Physics: Fundamental, derived quantity, Units, and Dimensions.

August 16, 2019
Fundamental Vs Derived quantity 
Basic fundamental and derived quantities


Fundamental quantities 

 These are independent quantities with units. The dimension of a physical quantity indicates how it is made up in terms of S.I base quantity. 

In other words, the physical quantities is said to have been expressed in terms of fundamental units [Length (L), Mass (M), Time (T), kelvin (k), mole etc].



Quantity Dimension

length         L
Mass          M
Time           T
Kelvin        K
Mole          m



Derived quantities: 

  These are obtained by some simple combinations of the fundamental quantities and units. 

They are thus, dependent on the fundamental quantities and units. Example of the derived quantities, their derivation and their units are summarised in the table below:




Derived quantity
Derived unit
Dimension
Area  (length x breadth)
m^2
L^2
Volume(length x breadth x height)
m^3
L^3
Density (Mass/volume)
kg/m^3
M/L/L
Velocity (Displacement/time)
m/s
   L/T
Acceleration (Velocity/time)
m/s/s
L/T/T
force (Mass x acceleration
Newton (N)
ML/T/T
Energy & work (force x distance).
joules
ML^2/T/T
power (work/time)
joules/s
ML^2/T/T/T
Momentum (Mass x velocity)
kg m/s
ML/T
Pressure  (force/area)
N/m^2
?
Frequency (no of oscillation/time)
1/s
   1/T



Watch video 





Example 

What is the dimension of EMF? 


EMF(Electromotive Force) is a derived quantity. It is work done by the chemical force to move unit positive charge from negative terminal to positive terminal of the battery.
EMF = Workdone / charge
Work=Force * displacement
=MLT^-2 * L =ML^2T^-2
Charge=Current * time
=IT
Now,
Dimensional formula of
EMF=Work/charge
=ML^2T^-2 / IT
=ML^2T^-3I^-1


Exercise:

What is the dimension of pressure?

Solution 
Watch how to derive the dimension of Pressure. 






Get more Info:











Conclusion

A  derived quantity is derived from fundamental quantity, simple and short. I hcomments article was helpful. If you have any questions or comments, please don't hesitate to write it in the comments section. All comments are appreciated. 

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Physics: Fundamental, derived quantity, Units, and Dimensions. Physics: Fundamental, derived quantity, Units, and Dimensions. Reviewed by uyi osamudiamen Lucky on August 16, 2019 Rating: 5

Chemistry: What is Hydrogen? It's Uses, physical properties, chemical properties and methods of preparation

August 16, 2019


Hydrogen


Hydrogen is found in group one of the periodic table. Though, it is non-metal, it is usually placed in group one because it has one valence electron.

PERIODIC TABLE HYDROGEN



Physical Properties of Hydrogen
  •  It is a colourless, odourless and tasteless gas.
  • It is neutral to litmus paper.
  • It is insoluble in water.
  • It is the lightest substance known.
  • It has a very low boiling point of (-253-degree Celsius).
  • It is less dense than air.


Chemical Properties of Hydrogen


     1. It reacts with metals to found hydrides.

              
             2Na + H2 ---> 2NaH

     2. It burns in air to produce steam.
    
             H2O + O2 ---> 2H2O

    3. It reacts with halogens to produce halides

            H2 + Cl ---> 2Hcl
            H2 + 2Br ---> 2HBr

   4. Acts as a Reducing agent: It reduces oxides to their respective metals
  
           CuO + H2 ---> Cu + H2O


Uses of hydrogen
  • It is used in the hydrogenation of oil.
  • It is used to manufacture soap and margarine (saponification).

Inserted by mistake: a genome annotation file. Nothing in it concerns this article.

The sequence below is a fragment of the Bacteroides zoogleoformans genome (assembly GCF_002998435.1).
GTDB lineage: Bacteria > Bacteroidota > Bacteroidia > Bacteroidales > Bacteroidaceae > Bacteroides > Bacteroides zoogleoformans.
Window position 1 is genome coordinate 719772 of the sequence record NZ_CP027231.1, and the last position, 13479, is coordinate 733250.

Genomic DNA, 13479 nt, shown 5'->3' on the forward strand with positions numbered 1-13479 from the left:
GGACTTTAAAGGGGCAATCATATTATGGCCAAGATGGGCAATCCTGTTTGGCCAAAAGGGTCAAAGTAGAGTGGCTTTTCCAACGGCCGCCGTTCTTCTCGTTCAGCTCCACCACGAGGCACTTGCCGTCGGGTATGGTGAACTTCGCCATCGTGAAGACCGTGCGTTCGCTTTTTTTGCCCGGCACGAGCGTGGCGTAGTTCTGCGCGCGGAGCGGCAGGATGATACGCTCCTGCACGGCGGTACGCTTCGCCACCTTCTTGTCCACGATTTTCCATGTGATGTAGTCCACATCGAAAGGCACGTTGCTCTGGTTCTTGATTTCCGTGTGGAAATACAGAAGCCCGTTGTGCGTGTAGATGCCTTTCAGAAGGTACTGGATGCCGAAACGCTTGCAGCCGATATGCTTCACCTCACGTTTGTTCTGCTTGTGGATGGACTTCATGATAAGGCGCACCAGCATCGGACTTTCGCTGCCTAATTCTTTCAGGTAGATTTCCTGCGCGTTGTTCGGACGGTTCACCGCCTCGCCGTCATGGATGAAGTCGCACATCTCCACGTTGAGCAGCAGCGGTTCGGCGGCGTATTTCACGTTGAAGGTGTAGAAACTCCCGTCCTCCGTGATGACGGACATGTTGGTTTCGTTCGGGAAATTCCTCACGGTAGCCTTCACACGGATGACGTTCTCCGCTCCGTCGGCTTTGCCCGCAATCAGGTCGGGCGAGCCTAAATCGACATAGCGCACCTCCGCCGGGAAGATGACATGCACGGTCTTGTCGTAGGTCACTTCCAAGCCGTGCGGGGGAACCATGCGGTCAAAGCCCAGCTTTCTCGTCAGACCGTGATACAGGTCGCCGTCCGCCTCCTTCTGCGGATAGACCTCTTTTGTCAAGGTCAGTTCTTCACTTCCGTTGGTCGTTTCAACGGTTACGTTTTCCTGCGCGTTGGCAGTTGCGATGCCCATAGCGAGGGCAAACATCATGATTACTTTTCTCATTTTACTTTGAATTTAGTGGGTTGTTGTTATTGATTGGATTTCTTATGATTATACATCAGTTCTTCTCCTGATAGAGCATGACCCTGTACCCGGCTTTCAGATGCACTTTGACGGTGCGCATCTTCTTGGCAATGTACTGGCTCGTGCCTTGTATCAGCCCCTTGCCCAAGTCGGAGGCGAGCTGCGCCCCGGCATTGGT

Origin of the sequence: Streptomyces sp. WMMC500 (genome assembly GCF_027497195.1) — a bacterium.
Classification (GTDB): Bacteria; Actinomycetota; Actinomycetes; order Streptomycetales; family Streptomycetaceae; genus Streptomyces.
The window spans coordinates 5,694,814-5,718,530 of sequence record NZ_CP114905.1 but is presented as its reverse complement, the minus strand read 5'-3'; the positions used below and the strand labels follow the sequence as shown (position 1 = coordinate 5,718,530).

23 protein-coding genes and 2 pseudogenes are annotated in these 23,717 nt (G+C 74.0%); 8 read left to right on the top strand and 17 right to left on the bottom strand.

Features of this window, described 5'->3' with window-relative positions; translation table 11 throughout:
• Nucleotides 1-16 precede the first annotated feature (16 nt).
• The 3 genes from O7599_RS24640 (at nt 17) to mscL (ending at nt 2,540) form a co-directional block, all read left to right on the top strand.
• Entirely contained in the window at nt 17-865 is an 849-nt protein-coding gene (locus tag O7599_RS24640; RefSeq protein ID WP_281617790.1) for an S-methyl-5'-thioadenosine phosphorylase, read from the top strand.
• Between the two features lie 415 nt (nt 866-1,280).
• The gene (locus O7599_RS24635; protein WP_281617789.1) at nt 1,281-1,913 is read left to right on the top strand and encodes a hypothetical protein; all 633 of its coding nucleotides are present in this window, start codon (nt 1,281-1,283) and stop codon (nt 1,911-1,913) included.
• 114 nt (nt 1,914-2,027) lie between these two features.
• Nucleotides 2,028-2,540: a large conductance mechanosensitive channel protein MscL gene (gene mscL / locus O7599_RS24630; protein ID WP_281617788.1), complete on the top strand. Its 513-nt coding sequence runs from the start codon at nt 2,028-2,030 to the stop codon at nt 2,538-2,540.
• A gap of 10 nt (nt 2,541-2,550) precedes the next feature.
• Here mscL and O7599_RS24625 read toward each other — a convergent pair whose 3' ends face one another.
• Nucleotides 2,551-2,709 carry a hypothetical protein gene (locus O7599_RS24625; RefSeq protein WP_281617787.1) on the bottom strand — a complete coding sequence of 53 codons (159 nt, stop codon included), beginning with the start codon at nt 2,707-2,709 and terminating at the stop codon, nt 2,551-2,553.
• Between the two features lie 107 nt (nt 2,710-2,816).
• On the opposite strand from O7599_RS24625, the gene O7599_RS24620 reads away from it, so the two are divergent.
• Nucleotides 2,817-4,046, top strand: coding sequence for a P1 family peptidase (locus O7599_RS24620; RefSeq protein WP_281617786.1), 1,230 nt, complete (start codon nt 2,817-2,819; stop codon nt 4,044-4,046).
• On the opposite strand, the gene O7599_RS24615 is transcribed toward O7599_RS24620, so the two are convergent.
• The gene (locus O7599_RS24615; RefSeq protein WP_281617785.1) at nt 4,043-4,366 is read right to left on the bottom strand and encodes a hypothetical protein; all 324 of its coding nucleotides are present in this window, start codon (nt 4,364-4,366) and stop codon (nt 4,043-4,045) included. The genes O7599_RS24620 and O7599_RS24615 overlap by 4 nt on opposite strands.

• It is used in filling balloons.
  • Liquid hydrogen is used for rocket fuel.
  • It is used for welding metals.


Isotopes of hydrogen

Hydrogen has three naturally occurring Isotopes. There are;
  • Protium – ( 11H )
  • Deuterium – ( 12H )
  • Tritium - ( 13H )
“Deuterium oxide” is commonly known as heavy water because it is about 1.1 times heavier than water.  “Protium” has no neutrons, it is the ordinary isotope of hydrogen. “Tritium” is radioactive and rarely found in ordinary hydrogen.

TRITIUM


Read more about: Isotopes and isotopy (chemistry)


Laboratory Preparation of hydrogen

Hydrogen can be prepared in the laboratory by;

* Action of dilute acid on metal.
* Action of cold water on sodium.
* Action of steam on red hot iron


Laboratory preparation of hydrogen by the action of dilute acid on metal.

AIM – To prepare hydrogen.                                                                      

APPARATUS – Round bottom flasks, delivery tube, glass jar, thistle funnel, trough etc.

METHOD
  • Place some pieces of zinc metal in a round bottom flasks
  • Set up the apparatus.
HYDROGEN LABORATORY SET UP

  • Add dilute sulfuric acid (H2SO4) to zinc metal through the thistle funnel.
  • Collect the gas formed over water.

OBSERVATION – As soon as the metal effervescence occurs, gas liberated is collected over water.

CONCLUSION – Hydrogen can be prepared in the laboratory




Industrial preparation of hydrogen

Hydrogen can be prepared in large quantities in the industries by the following ways;
  • Water Gas
  • Hydrocarbon
  • Electrolysis


By Water Gas

When steam is passed over red hot coke at a temperature of about 1100 degree Celsius. The mixture of carbon (ii) oxide or hydrogen gas is produced and this is known as water gas.

H2O + C ---> CO + H2

The product obtained is mixed with excess steam and passed over iron(iii)oxide or Uranium (iii) oxide as a catalyst at a temperature of 450 degree Celsius.

During this process, carbon (ii) oxide in water gas is converted to carbon (iv) oxide and the liberation of excess hydrogen.

CO + H2 + H2O ---> CO + H2

Questions? Comment below.
        


Chemistry: What is Hydrogen? It's Uses, physical properties, chemical properties and methods of preparation Chemistry: What is Hydrogen? It's Uses, physical properties, chemical properties and methods of preparation Reviewed by uyi osamudiamen Lucky on August 16, 2019 Rating: 5